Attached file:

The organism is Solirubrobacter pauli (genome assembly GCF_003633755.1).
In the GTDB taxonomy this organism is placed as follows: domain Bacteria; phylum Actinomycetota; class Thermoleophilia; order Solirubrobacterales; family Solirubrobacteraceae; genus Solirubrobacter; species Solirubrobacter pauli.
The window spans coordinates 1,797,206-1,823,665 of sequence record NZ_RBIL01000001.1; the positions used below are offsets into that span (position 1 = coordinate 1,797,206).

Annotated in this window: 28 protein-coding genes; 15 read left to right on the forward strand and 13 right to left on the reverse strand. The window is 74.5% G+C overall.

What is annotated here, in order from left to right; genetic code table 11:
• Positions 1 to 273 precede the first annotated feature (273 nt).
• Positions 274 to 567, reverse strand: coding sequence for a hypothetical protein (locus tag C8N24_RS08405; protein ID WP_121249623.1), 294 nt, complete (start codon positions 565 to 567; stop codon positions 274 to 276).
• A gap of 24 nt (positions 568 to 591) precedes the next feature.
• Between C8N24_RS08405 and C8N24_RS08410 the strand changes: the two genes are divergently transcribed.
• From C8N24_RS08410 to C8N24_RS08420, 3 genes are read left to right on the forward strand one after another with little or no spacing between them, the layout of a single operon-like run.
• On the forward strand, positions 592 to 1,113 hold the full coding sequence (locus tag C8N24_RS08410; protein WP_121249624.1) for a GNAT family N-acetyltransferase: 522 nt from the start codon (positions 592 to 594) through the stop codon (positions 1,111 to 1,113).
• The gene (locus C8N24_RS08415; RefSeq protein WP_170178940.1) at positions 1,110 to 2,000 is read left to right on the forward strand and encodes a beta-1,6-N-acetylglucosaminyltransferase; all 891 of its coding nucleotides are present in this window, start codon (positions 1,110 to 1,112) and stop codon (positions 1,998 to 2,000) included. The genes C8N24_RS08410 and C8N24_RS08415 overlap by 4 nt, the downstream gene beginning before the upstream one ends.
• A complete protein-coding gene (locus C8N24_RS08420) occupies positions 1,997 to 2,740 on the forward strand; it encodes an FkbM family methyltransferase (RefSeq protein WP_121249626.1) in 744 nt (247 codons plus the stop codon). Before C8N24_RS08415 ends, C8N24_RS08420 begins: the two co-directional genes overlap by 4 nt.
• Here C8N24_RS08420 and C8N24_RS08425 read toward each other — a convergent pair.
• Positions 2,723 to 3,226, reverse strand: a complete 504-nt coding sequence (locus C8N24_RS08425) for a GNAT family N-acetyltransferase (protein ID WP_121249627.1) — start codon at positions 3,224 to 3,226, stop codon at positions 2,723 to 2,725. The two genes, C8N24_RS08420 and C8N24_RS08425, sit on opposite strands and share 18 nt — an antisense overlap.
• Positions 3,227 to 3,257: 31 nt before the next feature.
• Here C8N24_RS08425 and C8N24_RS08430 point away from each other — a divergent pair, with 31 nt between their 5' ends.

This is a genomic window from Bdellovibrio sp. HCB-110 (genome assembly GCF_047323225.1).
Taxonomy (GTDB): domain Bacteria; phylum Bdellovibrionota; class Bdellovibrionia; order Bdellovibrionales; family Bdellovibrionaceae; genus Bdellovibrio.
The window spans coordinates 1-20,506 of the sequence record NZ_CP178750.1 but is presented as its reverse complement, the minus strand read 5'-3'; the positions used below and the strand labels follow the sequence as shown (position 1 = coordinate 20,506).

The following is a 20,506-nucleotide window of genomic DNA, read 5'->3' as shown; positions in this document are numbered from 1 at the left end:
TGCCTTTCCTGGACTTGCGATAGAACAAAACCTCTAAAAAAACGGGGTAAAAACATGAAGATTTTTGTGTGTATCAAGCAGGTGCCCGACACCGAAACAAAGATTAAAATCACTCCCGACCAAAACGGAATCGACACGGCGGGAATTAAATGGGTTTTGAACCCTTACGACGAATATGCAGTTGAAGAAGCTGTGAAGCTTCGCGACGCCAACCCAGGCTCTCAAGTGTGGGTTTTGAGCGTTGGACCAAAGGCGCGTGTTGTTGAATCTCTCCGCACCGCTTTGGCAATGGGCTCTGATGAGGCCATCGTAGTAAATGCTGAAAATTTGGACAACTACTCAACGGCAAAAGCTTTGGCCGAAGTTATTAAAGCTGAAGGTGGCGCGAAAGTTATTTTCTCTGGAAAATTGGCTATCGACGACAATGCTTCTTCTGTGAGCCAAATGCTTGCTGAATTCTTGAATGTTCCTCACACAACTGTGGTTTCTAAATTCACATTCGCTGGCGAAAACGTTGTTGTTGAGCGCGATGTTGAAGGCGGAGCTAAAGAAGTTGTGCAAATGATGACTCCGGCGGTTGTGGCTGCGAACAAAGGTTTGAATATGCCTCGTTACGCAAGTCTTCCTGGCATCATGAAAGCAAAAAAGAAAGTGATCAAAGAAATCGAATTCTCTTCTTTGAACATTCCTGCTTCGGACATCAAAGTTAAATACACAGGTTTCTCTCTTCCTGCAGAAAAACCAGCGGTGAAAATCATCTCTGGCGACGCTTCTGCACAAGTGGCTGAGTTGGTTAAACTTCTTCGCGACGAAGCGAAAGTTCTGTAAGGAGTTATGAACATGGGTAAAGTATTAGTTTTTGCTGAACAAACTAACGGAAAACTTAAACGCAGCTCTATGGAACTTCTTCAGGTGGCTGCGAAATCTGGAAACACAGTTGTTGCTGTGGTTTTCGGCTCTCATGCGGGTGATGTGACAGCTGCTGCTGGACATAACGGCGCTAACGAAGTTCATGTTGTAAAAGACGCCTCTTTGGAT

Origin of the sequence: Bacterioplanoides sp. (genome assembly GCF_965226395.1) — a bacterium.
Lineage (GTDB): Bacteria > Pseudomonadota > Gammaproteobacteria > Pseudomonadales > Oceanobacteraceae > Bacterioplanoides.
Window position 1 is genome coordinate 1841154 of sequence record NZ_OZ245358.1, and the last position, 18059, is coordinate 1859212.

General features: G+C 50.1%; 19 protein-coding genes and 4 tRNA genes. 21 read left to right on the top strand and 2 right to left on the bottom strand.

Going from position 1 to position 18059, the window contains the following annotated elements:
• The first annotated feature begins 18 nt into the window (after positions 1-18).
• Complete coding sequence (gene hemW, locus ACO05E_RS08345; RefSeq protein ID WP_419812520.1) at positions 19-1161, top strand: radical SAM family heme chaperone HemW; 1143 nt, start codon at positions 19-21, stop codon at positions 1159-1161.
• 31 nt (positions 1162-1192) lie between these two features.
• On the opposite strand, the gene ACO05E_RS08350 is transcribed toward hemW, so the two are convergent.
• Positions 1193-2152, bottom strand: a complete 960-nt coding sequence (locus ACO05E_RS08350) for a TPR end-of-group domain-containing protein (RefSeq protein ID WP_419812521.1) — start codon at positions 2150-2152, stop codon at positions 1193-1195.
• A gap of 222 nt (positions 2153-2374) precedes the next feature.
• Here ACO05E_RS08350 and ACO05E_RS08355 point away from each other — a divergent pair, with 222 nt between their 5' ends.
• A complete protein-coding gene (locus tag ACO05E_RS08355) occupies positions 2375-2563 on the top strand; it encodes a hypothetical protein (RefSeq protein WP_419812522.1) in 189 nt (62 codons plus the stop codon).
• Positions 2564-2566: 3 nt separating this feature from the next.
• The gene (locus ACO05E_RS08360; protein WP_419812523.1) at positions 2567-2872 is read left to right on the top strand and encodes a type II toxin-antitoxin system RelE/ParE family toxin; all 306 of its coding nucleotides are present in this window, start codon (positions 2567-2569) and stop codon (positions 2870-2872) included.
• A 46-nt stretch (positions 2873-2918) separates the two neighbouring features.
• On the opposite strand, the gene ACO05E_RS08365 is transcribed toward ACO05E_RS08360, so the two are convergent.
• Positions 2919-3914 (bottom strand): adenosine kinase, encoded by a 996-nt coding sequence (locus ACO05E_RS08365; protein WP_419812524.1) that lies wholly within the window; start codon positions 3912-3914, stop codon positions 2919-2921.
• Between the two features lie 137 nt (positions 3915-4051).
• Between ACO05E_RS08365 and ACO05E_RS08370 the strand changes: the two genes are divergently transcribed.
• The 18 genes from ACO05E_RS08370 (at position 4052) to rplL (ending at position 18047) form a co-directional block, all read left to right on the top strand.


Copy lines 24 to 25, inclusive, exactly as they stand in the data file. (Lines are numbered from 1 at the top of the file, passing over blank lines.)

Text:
Lineage (GTDB): Bacteria > Pseudomonadota > Gammaproteobacteria > Pseudomonadales > Oceanobacteraceae > Bacterioplanoides.
Window position 1 is genome coordinate 1841154 of sequence record NZ_OZ245358.1, and the last position, 18059, is coordinate 1859212.